respect of this claimant he passed the information to.”

14.   This mantra is repeated by Mr Mulcaire in Replies 1.3.3 and 1.5 (Tab 12, p.88).

15.   On the basis of these Part 18 Responses (provided pursuant to the Order of Vos J. [Bundle
      A, Tab 11], and signed personally by Mr Mulcaire) that Mr Ian Edmondson requested Mr
      Mulcaire to intercept the Claimant‟s voicemail messages, but that Mr Mulcaire can only say
      that he gave the intercept information to people on the News of the World New Desk. He
      does not even say that he gave it to Mr Edmondson – he says he can‟t remember!

16.   This Part 18 Response was signed and served on 17th January 2011.

17.   Despite it being served a month ago, it is noteworthy that NGN has not made any
      admissions whatsoever in this claim. They have not sought to amend their defence to
      admit that Mr Edmondson requested Mr Mulcaire to intercept the Claimant‟s voicemail, and
      they have not admitted that the information was supplied to the News of the World news

18.   No disclosure has been given by NGN of this. (NGN gave standard disclosure on 18th
      October 2010, and is, of course, subject to a duty of ongoing disclosure.) NGN has not
      disclosed any electronic documents whatsoever, and no emails to or from Mr Edmondson
      whatsoever. Their disclosure statement says that they did not search:

                “Documents contained on or created by the First Defendant‟s PCs, portable data
                storage media, databases, servers, backup tapes, offsite storage, mobile phones,
                laptops, notebooks, handheld devices, PDA devices.”

19.   This is a very wide exclusion. It means that NGN‟s disclosure excludes documents that
      were created on computers, it also excludes documents that are stored on computers.
      Thus if, for example, all journalists notepads are stored in electronic archives rather than in
      hard-copy, these would be “contained” on computers and thus be excluded from the
      present disclosure.

20.   NGN‟s present disclosure does not contain any journalists notes whatsoever, and contains
      no call data logs from NGN.
21.   This is not, however, a disclosure application against NGN. Nonetheless, it is important for
      the court to appreciate the relevance of the disclosure sought from the police in the
      absence of any such disclosure (at present) from NGN.

22.   Thus, perhaps surprisingly, the liability of NGN is a live issue. In any event, the extent of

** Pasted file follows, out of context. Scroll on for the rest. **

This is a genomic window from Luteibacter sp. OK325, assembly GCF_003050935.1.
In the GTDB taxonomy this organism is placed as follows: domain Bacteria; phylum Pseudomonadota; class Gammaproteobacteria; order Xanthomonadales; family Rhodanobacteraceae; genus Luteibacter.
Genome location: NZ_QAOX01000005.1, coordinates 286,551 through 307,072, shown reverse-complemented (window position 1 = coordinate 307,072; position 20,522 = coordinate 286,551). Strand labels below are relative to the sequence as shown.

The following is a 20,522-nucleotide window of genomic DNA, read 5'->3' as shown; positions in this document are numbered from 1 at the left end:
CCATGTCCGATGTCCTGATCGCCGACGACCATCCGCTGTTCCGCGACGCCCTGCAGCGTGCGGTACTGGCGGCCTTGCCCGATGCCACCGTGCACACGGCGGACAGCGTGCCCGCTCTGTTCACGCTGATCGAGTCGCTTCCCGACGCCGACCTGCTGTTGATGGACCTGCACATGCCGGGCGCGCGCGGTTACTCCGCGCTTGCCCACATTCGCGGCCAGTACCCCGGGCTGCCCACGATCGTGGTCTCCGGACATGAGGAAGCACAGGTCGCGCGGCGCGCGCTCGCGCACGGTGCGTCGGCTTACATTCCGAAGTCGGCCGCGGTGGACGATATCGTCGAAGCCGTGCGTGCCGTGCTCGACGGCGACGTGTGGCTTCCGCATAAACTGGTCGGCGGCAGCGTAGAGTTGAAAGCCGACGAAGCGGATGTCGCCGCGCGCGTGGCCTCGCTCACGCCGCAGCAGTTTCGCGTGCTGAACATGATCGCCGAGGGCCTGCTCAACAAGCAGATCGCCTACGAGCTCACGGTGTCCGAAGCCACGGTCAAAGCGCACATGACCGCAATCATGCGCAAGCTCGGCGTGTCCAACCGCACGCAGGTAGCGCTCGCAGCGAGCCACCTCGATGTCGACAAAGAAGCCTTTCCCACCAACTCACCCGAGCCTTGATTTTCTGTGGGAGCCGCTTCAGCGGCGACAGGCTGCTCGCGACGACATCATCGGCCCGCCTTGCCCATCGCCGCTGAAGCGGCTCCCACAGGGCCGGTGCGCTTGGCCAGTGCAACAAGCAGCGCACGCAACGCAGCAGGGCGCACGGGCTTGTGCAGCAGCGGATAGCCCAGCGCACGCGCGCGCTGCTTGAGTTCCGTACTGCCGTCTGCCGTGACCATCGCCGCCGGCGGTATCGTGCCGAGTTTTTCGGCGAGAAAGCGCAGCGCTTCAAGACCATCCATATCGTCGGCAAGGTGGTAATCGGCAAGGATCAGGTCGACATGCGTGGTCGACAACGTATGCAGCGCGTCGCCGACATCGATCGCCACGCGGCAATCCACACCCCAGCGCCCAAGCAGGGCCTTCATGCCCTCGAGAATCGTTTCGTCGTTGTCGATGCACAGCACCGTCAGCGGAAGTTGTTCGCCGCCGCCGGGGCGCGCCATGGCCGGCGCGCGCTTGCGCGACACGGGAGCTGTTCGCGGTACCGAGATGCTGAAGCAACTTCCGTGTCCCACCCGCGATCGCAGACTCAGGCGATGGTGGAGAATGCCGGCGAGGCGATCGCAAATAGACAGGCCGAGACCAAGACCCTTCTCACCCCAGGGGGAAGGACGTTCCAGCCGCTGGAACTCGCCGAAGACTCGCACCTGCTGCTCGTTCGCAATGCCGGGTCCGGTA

NGN‟s involvement in the phone hacking activities is in issue, and this will go to both
      liability and quantum.

Proposed directions

23.   There appear to be three issues that need to be considered in relation to the directions:

      23.1. Evidence;

      23.2. Time estimate;

      23.3. Allocation of judicial resources and costs.

      (i) Evidence

24.   As far as the evidence is concerned, the Claimant relies upon two witness statements of
      Charlotte Harris, the Claimant‟s solicitor. Those statements exhibit a number of documents
      that will be relevant to the application, and that the Judge hearing the application will,
      ideally, need to pre-read.

25.   The police have indicated they do wish to put in evidence, but unfortunately they have not
      yet indicated how long they will need for to prepare and serve that evidence. The police
      have known the Claimant‟s position for some time; this was set out in the substantive letter
      sent by the Claimant. Thus they should not need very long to complete this exercise. The
      Claimant proposes that it be served by 4pm next Wednesday, 23rd February 2011.

26.   Both NGN and Mr Mulcaire have been served with this application, although they are not
      Respondents to the application in the sense that all the orders sought are directed at the

27.   Neither NGN nor Mr Mulcaire has told the Claimant what their position is on this application.
      This is most unhelpful. Thus, at the time of writing this skeleton, the Claimant does not
      know whether the application is supported by NGN or Mr Mulcaire, opposed by NGN or
      Mulcaire, of whether they take a neutral stance.

28.   In those circumstances it is rather difficult for the Claimant to propose directions that deal
      with NGN and Mr Mulcaire (such as whether they wish to file evidence, and if so, how much